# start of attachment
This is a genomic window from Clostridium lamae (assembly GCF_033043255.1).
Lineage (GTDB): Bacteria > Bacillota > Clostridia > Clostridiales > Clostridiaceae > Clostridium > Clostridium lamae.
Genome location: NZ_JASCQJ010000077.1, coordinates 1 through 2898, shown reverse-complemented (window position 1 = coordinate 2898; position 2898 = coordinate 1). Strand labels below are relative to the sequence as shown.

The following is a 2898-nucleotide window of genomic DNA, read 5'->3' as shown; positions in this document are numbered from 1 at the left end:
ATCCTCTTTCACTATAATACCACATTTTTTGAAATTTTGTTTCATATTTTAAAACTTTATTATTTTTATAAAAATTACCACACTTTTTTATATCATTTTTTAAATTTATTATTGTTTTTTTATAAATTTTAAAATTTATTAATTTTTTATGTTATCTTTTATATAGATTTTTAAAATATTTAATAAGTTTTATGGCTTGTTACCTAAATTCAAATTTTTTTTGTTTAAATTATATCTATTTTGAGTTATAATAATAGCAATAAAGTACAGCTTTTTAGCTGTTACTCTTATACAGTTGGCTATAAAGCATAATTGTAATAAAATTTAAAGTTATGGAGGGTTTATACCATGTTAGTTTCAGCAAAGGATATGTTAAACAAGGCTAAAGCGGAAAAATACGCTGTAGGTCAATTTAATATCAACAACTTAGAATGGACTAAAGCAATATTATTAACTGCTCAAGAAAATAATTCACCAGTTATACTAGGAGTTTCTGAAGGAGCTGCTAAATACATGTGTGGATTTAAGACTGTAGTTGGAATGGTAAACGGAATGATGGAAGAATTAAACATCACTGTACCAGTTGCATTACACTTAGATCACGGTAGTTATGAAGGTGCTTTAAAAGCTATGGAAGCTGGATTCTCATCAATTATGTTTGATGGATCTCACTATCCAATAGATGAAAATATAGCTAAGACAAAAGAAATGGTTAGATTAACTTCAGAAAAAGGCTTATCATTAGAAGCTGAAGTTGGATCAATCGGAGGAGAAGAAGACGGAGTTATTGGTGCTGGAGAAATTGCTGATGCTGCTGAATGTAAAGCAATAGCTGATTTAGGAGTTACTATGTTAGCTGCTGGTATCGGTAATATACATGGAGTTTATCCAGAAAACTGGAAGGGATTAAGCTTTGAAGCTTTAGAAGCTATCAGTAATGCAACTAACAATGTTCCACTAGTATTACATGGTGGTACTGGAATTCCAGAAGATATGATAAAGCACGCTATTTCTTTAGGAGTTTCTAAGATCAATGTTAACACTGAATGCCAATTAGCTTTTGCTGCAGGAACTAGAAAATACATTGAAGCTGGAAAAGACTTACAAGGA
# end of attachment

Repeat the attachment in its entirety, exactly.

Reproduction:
This is a genomic window from Clostridium lamae (assembly GCF_033043255.1).
Lineage (GTDB): Bacteria > Bacillota > Clostridia > Clostridiales > Clostridiaceae > Clostridium > Clostridium lamae.
Genome location: NZ_JASCQJ010000077.1, coordinates 1 through 2898, shown reverse-complemented (window position 1 = coordinate 2898; position 2898 = coordinate 1). Strand labels below are relative to the sequence as shown.

The following is a 2898-nucleotide window of genomic DNA, read 5'->3' as shown; positions in this document are numbered from 1 at the left end:
ATCCTCTTTCACTATAATACCACATTTTTTGAAATTTTGTTTCATATTTTAAAACTTTATTATTTTTATAAAAATTACCACACTTTTTTATATCATTTTTTAAATTTATTATTGTTTTTTTATAAATTTTAAAATTTATTAATTTTTTATGTTATCTTTTATATAGATTTTTAAAATATTTAATAAGTTTTATGGCTTGTTACCTAAATTCAAATTTTTTTTGTTTAAATTATATCTATTTTGAGTTATAATAATAGCAATAAAGTACAGCTTTTTAGCTGTTACTCTTATACAGTTGGCTATAAAGCATAATTGTAATAAAATTTAAAGTTATGGAGGGTTTATACCATGTTAGTTTCAGCAAAGGATATGTTAAACAAGGCTAAAGCGGAAAAATACGCTGTAGGTCAATTTAATATCAACAACTTAGAATGGACTAAAGCAATATTATTAACTGCTCAAGAAAATAATTCACCAGTTATACTAGGAGTTTCTGAAGGAGCTGCTAAATACATGTGTGGATTTAAGACTGTAGTTGGAATGGTAAACGGAATGATGGAAGAATTAAACATCACTGTACCAGTTGCATTACACTTAGATCACGGTAGTTATGAAGGTGCTTTAAAAGCTATGGAAGCTGGATTCTCATCAATTATGTTTGATGGATCTCACTATCCAATAGATGAAAATATAGCTAAGACAAAAGAAATGGTTAGATTAACTTCAGAAAAAGGCTTATCATTAGAAGCTGAAGTTGGATCAATCGGAGGAGAAGAAGACGGAGTTATTGGTGCTGGAGAAATTGCTGATGCTGCTGAATGTAAAGCAATAGCTGATTTAGGAGTTACTATGTTAGCTGCTGGTATCGGTAATATACATGGAGTTTATCCAGAAAACTGGAAGGGATTAAGCTTTGAAGCTTTAGAAGCTATCAGTAATGCAACTAACAATGTTCCACTAGTATTACATGGTGGTACTGGAATTCCAGAAGATATGATAAAGCACGCTATTTCTTTAGGAGTTTCTAAGATCAATGTTAACACTGAATGCCAATTAGCTTTTGCTGCAGGAACTAGAAAATACATTGAAGCTGGAAAAGACTTACAAGGA